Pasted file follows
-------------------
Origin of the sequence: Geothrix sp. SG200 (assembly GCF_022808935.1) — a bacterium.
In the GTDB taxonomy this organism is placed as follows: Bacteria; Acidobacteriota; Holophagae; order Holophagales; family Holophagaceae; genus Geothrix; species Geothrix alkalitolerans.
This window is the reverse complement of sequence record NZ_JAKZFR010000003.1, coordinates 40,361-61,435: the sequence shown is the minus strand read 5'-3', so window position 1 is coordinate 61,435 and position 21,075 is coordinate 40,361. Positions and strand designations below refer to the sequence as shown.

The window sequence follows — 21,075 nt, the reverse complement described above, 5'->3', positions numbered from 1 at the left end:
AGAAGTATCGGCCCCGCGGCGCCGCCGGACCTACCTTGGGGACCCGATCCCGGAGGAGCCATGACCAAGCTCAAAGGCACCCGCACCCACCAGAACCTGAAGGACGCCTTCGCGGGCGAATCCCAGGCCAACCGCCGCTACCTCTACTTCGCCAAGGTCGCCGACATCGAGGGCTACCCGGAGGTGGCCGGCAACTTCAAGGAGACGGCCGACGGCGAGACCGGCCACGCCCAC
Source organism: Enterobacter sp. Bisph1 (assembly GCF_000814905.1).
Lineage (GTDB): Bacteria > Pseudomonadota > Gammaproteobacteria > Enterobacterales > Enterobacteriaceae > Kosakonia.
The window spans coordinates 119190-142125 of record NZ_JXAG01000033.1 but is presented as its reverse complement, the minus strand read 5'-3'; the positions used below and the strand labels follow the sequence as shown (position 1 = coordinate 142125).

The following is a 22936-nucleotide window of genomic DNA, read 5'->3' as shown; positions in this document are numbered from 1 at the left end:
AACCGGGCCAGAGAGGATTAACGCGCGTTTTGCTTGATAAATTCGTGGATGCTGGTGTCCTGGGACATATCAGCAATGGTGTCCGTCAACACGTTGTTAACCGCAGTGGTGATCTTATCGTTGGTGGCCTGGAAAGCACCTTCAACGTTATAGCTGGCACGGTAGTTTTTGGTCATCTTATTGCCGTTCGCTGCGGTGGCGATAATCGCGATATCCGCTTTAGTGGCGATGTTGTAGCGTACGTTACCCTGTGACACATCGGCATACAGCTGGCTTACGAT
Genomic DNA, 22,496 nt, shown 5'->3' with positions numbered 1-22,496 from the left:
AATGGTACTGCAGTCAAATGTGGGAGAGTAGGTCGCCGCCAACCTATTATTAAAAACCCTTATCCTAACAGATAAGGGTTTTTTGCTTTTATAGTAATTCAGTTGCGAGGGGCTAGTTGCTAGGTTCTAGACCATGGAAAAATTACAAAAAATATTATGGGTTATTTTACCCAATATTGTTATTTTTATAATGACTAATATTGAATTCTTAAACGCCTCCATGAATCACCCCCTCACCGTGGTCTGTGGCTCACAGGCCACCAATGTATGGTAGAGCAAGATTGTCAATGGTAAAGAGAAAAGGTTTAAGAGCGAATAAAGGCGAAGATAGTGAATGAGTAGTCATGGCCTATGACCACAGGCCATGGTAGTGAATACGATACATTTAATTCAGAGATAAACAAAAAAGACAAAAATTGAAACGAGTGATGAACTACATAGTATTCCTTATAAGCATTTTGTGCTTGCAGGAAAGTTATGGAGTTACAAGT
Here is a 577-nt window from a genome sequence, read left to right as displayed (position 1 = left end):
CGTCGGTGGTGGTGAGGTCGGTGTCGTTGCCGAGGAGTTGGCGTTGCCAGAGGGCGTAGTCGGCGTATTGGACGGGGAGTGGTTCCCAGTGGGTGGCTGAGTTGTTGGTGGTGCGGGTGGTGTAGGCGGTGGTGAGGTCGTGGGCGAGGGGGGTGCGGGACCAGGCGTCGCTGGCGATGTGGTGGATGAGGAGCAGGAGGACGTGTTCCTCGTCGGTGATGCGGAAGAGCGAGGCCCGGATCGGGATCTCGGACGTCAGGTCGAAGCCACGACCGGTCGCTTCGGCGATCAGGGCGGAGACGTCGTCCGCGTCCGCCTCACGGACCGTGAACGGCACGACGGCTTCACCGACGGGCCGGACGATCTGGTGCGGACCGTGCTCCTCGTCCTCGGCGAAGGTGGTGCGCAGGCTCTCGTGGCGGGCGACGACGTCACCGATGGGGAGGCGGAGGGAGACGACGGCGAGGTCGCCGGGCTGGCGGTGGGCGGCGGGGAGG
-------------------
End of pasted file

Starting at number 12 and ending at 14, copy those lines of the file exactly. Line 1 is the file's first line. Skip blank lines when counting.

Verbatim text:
AATGGTACTGCAGTCAAATGTGGGAGAGTAGGTCGCCGCCAACCTATTATTAAAAACCCTTATCCTAACAGATAAGGGTTTTTTGCTTTTATAGTAATTCAGTTGCGAGGGGCTAGTTGCTAGGTTCTAGACCATGGAAAAATTACAAAAAATATTATGGGTTATTTTACCCAATATTGTTATTTTTATAATGACTAATATTGAATTCTTAAACGCCTCCATGAATCACCCCCTCACCGTGGTCTGTGGCTCACAGGCCACCAATGTATGGTAGAGCAAGATTGTCAATGGTAAAGAGAAAAGGTTTAAGAGCGAATAAAGGCGAAGATAGTGAATGAGTAGTCATGGCCTATGACCACAGGCCATGGTAGTGAATACGATACATTTAATTCAGAGATAAACAAAAAAGACAAAAATTGAAACGAGTGATGAACTACATAGTATTCCTTATAAGCATTTTGTGCTTGCAGGAAAGTTATGGAGTTACAAGT
Here is a 577-nt window from a genome sequence, read left to right as displayed (position 1 = left end):
CGTCGGTGGTGGTGAGGTCGGTGTCGTTGCCGAGGAGTTGGCGTTGCCAGAGGGCGTAGTCGGCGTATTGGACGGGGAGTGGTTCCCAGTGGGTGGCTGAGTTGTTGGTGGTGCGGGTGGTGTAGGCGGTGGTGAGGTCGTGGGCGAGGGGGGTGCGGGACCAGGCGTCGCTGGCGATGTGGTGGATGAGGAGCAGGAGGACGTGTTCCTCGTCGGTGATGCGGAAGAGCGAGGCCCGGATCGGGATCTCGGACGTCAGGTCGAAGCCACGACCGGTCGCTTCGGCGATCAGGGCGGAGACGTCGTCCGCGTCCGCCTCACGGACCGTGAACGGCACGACGGCTTCACCGACGGGCCGGACGATCTGGTGCGGACCGTGCTCCTCGTCCTCGGCGAAGGTGGTGCGCAGGCTCTCGTGGCGGGCGACGACGTCACCGATGGGGAGGCGGAGGGAGACGACGGCGAGGTCGCCGGGCTGGCGGTGGGCGGCGGGGAGG